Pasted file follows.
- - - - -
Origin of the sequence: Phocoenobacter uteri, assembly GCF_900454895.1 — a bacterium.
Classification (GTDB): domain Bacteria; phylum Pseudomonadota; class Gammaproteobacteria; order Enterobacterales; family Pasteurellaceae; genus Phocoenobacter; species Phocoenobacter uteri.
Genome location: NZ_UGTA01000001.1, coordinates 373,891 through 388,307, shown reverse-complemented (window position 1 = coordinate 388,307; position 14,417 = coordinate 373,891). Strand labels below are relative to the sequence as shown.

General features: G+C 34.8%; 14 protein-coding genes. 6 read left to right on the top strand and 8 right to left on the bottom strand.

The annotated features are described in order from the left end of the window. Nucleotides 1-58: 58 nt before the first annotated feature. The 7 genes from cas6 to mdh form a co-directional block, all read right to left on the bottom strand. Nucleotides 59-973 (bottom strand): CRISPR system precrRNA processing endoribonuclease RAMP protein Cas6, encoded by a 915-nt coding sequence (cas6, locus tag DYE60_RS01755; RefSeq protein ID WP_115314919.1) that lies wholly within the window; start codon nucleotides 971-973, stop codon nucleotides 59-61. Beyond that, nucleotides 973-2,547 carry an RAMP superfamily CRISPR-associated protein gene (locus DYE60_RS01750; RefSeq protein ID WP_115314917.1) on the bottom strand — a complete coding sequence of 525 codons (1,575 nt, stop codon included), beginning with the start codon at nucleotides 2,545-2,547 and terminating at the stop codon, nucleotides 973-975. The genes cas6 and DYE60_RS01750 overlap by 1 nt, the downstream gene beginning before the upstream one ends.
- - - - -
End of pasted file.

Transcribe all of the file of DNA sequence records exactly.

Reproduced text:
Origin of the sequence: Phocoenobacter uteri, assembly GCF_900454895.1 — a bacterium.
Classification (GTDB): domain Bacteria; phylum Pseudomonadota; class Gammaproteobacteria; order Enterobacterales; family Pasteurellaceae; genus Phocoenobacter; species Phocoenobacter uteri.
Genome location: NZ_UGTA01000001.1, coordinates 373,891 through 388,307, shown reverse-complemented (window position 1 = coordinate 388,307; position 14,417 = coordinate 373,891). Strand labels below are relative to the sequence as shown.

General features: G+C 34.8%; 14 protein-coding genes. 6 read left to right on the top strand and 8 right to left on the bottom strand.

The annotated features are described in order from the left end of the window. Nucleotides 1-58: 58 nt before the first annotated feature. The 7 genes from cas6 to mdh form a co-directional block, all read right to left on the bottom strand. Nucleotides 59-973 (bottom strand): CRISPR system precrRNA processing endoribonuclease RAMP protein Cas6, encoded by a 915-nt coding sequence (cas6, locus tag DYE60_RS01755; RefSeq protein ID WP_115314919.1) that lies wholly within the window; start codon nucleotides 971-973, stop codon nucleotides 59-61. Beyond that, nucleotides 973-2,547 carry an RAMP superfamily CRISPR-associated protein gene (locus DYE60_RS01750; RefSeq protein ID WP_115314917.1) on the bottom strand — a complete coding sequence of 525 codons (1,575 nt, stop codon included), beginning with the start codon at nucleotides 2,545-2,547 and terminating at the stop codon, nucleotides 973-975. The genes cas6 and DYE60_RS01750 overlap by 1 nt, the downstream gene beginning before the upstream one ends.